It appeared that the old-fashioned English grammar has not only survived in America but now is going back in Britain, thanks to the preservation efforts of the Americans. British people surprised by the unusual situation of Americans that are more conservative than Britain in grammar aspect.
The subjunctive in question is the present one, which can be distinguished by the lack of the usual -s on first- and third-person singular verbs, as in take instead of takes. (The subjunctive of to be is be.) Everyone knows a host of fixed phrases using it, even if they don’t realise they are subjunctives. Far be it from me. Heaven forbid. So be it. These are not declarations but a sort of wish, equivalent to May it be far from me. May heaven forbid. May it be so. Britain and America even have distinctive national refrains with a subjunctive: God save the queen and God bless America. These look a bit like imperatives, but they are not; the faithful do not order the creator of the universe around.
The difference is that, in America, the subjunctive remained what linguists call “productive”, meaning that people use it in sentences never uttered before. Americans naturally write or say things like It is essential that every parent remain supportive or She suggested that he talk to someone else.
In the 20th century Britain, the use of subjunctive was different. In 1906, the Fowler brothers, co-authors of “The King’s English”, a venerable usage guide, thought the subjunctive would not last another generation, a disappearance they approved of. But it did not disappear. An article in the Observer in 1936 referred to “the most remarkable phenomenon in modern American syntax, viz., the pedantic revival of the subjunctive”.
By the middle of the century, in Btitain the subjunctive counted as “a hallmark of officialese” which had “a formal, even pedantic air”. Some British writers said that the return of the subjunctive was “now spreading so rapidly that, if left unchecked, it will do real damage to the structure of the language”.
By the end of the 20th century it was firmly associated with Americans who often indulge in subjunctive forms.
The subjunctive was common in the classic writings of the early-modern English period, particularly in the King James Bible—as in “hallowed be thy name” or “before the cock crow, thou shalt deny me thrice”. By the 1990s it was being treated by Amis and others as a vice a writer or speaker might “indulge” in. But such warnings were issued precisely because British scribblers were, in fact, indulging: use of the subjunctive increased markedly in the 20th century in Britain.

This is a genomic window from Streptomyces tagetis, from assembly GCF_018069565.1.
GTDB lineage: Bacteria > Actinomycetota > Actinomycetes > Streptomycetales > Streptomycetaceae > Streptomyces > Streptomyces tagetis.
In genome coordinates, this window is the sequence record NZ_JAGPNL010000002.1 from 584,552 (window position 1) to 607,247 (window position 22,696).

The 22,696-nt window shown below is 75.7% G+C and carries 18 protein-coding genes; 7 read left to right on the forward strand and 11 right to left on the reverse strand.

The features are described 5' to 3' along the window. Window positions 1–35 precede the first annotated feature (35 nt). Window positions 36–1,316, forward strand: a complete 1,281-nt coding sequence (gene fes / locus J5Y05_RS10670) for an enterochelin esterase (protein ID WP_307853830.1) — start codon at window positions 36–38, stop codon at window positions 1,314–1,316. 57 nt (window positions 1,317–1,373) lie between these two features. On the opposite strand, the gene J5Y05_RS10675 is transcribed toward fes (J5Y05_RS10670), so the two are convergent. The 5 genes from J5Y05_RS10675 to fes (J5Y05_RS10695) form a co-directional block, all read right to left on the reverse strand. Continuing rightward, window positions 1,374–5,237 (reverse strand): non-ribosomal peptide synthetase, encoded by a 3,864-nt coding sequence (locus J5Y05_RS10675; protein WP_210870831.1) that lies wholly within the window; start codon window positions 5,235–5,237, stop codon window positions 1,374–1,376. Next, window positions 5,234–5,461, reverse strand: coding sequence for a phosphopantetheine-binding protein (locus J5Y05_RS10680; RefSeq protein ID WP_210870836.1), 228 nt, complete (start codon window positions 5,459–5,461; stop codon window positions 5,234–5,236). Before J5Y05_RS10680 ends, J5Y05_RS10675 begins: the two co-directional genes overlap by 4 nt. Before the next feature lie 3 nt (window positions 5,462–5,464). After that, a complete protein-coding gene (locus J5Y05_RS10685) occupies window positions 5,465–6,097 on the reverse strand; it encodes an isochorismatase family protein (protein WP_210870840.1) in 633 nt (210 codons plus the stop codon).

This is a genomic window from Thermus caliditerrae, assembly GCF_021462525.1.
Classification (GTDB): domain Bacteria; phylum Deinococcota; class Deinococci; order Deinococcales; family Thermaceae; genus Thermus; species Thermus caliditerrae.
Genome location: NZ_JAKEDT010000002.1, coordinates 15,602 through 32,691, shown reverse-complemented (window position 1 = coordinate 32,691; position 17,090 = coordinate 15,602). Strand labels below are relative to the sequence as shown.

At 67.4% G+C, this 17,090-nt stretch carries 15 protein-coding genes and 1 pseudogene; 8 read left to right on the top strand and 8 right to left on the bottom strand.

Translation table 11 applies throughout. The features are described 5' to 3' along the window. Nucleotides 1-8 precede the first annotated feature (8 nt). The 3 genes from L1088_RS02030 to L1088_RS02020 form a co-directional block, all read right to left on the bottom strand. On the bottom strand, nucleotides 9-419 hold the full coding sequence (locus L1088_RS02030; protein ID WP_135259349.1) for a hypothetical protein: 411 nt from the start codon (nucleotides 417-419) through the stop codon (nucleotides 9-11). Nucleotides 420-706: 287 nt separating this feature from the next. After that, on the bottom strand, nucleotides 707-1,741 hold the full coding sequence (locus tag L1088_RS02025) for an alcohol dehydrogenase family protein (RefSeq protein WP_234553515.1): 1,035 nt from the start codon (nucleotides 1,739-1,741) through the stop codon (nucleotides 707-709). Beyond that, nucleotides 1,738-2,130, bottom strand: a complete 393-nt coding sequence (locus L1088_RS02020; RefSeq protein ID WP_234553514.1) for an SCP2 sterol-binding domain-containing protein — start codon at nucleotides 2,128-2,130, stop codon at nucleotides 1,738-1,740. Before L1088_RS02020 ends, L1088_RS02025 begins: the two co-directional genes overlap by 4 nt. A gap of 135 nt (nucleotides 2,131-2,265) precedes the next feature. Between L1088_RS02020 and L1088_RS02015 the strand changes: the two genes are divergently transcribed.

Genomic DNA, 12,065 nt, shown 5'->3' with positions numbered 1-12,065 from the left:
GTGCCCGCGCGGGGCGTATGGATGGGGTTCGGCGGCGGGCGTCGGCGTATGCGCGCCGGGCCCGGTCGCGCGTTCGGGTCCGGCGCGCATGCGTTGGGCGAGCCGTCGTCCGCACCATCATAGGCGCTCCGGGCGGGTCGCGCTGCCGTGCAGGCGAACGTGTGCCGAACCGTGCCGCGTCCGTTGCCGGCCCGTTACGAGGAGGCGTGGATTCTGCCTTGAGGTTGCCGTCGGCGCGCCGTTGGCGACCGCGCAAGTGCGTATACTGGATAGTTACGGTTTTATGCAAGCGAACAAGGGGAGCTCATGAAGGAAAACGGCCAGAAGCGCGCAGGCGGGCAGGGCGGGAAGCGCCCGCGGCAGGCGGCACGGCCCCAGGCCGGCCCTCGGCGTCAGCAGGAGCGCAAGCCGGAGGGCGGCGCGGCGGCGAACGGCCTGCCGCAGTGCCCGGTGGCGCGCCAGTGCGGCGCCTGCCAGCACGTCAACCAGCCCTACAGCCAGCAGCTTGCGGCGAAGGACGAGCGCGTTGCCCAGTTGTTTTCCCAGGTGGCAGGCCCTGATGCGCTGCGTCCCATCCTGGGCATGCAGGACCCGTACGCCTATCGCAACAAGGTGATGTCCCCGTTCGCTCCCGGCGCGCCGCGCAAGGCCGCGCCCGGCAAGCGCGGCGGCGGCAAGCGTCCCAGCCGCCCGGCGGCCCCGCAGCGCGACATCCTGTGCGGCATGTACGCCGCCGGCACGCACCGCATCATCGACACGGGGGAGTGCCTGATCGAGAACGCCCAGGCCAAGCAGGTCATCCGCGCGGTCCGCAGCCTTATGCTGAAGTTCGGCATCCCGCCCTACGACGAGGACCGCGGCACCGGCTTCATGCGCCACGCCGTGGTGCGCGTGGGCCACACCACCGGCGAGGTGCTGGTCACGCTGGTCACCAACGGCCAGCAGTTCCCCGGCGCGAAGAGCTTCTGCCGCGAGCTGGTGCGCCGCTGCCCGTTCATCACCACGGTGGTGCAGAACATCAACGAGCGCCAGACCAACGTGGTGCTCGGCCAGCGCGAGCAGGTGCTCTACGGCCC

The case of an august part of old English grammar being regarded as a vulgar American import is an odd one. Writers of usage guides have tended to be a conservative lot. Typically, they look back to earlier stages of the language as a model, before recent corruptions.
Apparently nationalism is an even stronger force than conservatism. Americans in their early historical period tried to distance their English from Britain’s. Britain has more recently pushed away from American English, first as an empire that could afford to condescend to its former colonies, later as a medium-sized power that both admired and fretted about American might.
The worrying about the Americanisation of British original English has a point. The British English alternative to the subjunctive — using “should”, as in It is essential that every parent should remain supportive — has declined in Britain as the subjunctive has returned.
But in real this American “innovation” was born in England, and was used by many of its greatest authors for centuries. If it had survived in Britain, while Americans had invented the “should” replacement, it is interesting how the American innovation can be used.
The situation with language went the surprising way, mixing the canons. So, this may convince those who divide English language into different directions be more careful in statements.
© Journal of English – Times of U